Real Live Honest-to-Louvre French Baguette

Mak­ing bread isn’t dif­fi­cult. Mak­ing baguette with that crisp, deep gold­en-brown crust and chewy insides with skil­lions of holes—it’s a chal­lenge. But the ingre­di­ents aren’t fan­cy or expen­sive: Yeast, flour, salt, water. You can afford some tri­al and error, and the end result is worth it!


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  • Starter (Pool­ish):
  • 12 cup cool water
  • 116 tsp. active dry yeast or instant yeast
  • 1 cup unbleached all-pur­pose flour
  • Dough:
  • 1 12 tsp. active dry yeast or instant yeast
  • 1 cup + 2 tbsp. luke­warm water
  • all of the starter
  • 3 12 cups unbleached all-pur­pose flour
  • 2 tsp. salt

To make the starter:

Mix every­thing togeth­er to make a soft dough. Cov­er and let rest at room tem­perature for about 14 hours; overnight works well. The starter should have expand­ed and become bubbly.

To make the dough:

Mix and knead every­thing togeth­er — by hand, mix­er or bread machine set on the dough cycle — to make a soft, some­what smooth dough; it should be cohe­sive, but the sur­face may still be a bit rough. If you’re using a stand mix­er, knead for about 4 min­utes on medi­um-low speed (speed 2 on a KitchenAid); the fin­ished dough should stick a bit at the bot­tom of the bowl.

Place the dough in a light­ly greased medi­um-sized bowl, cov­er the bowl, and let the dough rise for 90 min­utes, gen­tly deflat­ing it, fold­ing the edges into the cen­ter, and turn­ing it over after 45 minutes.

Turn the dough out onto a light­ly greased work sur­face. Gen­tly deflate it, and divide it into three equal pieces.

Round each piece of dough into a rough ball by pulling the edges into the cen­ter. Cov­er with greased plas­tic wrap, and let rest for 15 min­utes; or for up to 1 hour, if that works bet­ter with your schedule.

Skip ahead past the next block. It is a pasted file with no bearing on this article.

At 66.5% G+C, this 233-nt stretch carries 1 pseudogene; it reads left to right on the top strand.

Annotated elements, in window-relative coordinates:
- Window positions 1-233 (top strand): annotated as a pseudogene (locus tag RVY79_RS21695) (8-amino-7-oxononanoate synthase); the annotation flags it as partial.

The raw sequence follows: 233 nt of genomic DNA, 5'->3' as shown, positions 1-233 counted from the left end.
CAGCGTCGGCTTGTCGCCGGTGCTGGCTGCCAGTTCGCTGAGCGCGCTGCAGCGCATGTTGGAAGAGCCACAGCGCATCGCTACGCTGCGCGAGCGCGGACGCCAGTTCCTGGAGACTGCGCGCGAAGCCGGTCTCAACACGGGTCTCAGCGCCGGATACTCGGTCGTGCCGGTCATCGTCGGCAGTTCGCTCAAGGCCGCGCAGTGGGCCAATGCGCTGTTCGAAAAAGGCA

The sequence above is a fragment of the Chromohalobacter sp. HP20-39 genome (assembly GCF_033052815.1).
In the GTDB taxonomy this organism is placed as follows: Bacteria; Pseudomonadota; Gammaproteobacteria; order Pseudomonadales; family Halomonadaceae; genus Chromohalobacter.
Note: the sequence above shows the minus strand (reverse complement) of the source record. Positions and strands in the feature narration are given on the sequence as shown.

Work­ing with one piece at a time, flat­ten the dough slight­ly then fold it near­ly (but not quite) in half, seal­ing the edges with the heel of your hand. Turn the dough around, and repeat: fold, then flat­ten. Repeat this whole process again; the dough should have start­ed to elon­gate itself.

With the seam side down, cup your fin­gers and gen­tly roll the dough into a 16″ log. Your goal is a 15″ baguette, so 16″ allows for the slight shrink­age you’ll see once you’re done rolling. Taper each end of the log slight­ly to cre­ate the baguet­te’s typ­i­cal “pointy” end.

Place the logs seam-side down onto a light­ly greased or parch­ment-lined sheet pan or pans; or into the folds of a heav­i­ly floured cot­ton dish tow­el (or couche). Cov­er them with light­ly greased plas­tic wrap, and allow the loaves to rise until they’re slight­ly puffy (“marshmallow‑y” is the term we use in our bak­ing school). The loaves should cer­tain­ly look lighter and less dense than when you first shaped them, but won’t be any­where near dou­bled in bulk. This should take about 45 min­utes to an hour at room tem­perature (about 68°F).

Towards the end of the ris­ing time, pre­heat your oven to 450°F with a cast iron pan on the floor of the oven, or on the low­est rack. If you’re using a bak­ing stone, place it on a mid­dle rack. Start to heat 1 12 cups water to boiling.

If your baguettes have risen in a dish tow­el or couche, gen­tly roll them (seam side down) onto a light­ly greased (or parch­ment-lined) bak­ing sheet. If you plan on bak­ing them on a bak­ing stone, roll them onto a piece of parch­ment, and lift the parch­ment onto a bak­er’s peel.

Using a bak­er’s lame (a spe­cial curved blade) or a very sharp knife held at about a 45° angle, make three to five long length­wise slash­es in each baguette.

Load the baguettes into the oven. If you’re bak­ing on a stone, use a baker’s peel to trans­fer the baguettes, parch­ment and all, onto the hot stone. Care­ful­ly pour the boil­ing water into the cast iron pan, and quick­ly shut the oven door. The bil­low­ing steam cre­at­ed by the boil­ing water will help the baguettes rise, and give them a love­ly, shiny crust.

Bake the baguettes — on the pan, or on a stone — for 24 to 28 min­utes, or until they’re a very deep gold­en brown. Remove them from the oven and cool them on a rack. Or, for the very crispi­est baguettes, turn off the oven, crack it open about 2″, and allow the baguettes to cool com­plete­ly in the oven, until both baguettes and oven are at room tem­perature.

Store any left­over baguettes in a paper bag overnight; freeze for longer stor­age. Thaw and reheat just before serving.